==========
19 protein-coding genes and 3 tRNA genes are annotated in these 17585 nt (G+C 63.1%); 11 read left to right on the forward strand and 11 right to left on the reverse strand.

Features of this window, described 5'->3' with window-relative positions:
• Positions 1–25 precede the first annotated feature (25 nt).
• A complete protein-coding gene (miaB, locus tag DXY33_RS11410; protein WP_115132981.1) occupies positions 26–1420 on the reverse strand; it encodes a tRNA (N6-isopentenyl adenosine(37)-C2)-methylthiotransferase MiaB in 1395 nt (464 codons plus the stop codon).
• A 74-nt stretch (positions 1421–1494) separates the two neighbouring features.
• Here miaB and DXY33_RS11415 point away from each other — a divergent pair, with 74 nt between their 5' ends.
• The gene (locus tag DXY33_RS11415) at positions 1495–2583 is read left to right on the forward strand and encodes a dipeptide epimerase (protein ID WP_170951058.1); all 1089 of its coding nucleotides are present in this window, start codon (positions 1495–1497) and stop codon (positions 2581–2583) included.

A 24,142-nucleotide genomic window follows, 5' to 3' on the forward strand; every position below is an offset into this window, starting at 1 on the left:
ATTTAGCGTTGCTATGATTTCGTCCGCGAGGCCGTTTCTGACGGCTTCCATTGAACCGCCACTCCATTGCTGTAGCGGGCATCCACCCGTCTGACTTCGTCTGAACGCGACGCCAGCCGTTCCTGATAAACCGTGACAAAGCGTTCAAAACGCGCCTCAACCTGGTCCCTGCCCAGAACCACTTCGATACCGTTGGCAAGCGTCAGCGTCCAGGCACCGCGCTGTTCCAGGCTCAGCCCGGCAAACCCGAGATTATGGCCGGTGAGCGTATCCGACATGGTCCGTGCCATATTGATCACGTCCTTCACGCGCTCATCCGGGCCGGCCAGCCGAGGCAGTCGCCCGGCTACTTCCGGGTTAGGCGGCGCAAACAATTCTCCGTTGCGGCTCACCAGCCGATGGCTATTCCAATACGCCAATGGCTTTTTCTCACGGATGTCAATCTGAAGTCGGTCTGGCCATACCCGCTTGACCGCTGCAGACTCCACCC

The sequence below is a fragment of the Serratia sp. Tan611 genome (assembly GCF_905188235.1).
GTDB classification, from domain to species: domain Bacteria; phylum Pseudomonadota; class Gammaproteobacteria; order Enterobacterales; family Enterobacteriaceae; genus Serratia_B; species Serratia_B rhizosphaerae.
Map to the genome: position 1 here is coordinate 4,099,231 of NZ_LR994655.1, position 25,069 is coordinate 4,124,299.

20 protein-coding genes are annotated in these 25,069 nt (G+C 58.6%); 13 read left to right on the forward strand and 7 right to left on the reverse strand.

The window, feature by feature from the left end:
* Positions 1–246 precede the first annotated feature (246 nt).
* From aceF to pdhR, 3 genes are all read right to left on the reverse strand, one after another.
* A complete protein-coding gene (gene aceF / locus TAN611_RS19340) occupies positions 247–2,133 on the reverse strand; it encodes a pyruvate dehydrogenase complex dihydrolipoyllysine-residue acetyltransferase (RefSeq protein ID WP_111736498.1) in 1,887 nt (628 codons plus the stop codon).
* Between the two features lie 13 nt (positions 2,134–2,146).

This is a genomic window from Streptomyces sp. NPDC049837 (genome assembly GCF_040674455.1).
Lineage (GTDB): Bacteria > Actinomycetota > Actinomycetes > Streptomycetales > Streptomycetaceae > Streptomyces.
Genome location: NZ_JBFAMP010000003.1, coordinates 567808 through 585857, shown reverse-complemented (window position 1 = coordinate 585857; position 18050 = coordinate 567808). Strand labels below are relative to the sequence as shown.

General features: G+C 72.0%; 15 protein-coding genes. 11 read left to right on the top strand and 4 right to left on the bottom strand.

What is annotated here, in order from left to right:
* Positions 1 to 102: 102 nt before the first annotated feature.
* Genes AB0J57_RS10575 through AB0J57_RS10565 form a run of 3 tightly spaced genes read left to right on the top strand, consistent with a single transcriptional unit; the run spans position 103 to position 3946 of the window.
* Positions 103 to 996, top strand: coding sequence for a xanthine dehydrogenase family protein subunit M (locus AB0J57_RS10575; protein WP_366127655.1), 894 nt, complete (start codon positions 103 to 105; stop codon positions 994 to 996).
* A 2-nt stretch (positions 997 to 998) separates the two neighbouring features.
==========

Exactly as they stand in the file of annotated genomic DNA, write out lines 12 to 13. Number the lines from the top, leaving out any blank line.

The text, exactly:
Map to the genome: position 1 here is coordinate 4,099,231 of NZ_LR994655.1, position 25,069 is coordinate 4,124,299.

20 protein-coding genes are annotated in these 25,069 nt (G+C 58.6%); 13 read left to right on the forward strand and 7 right to left on the reverse strand.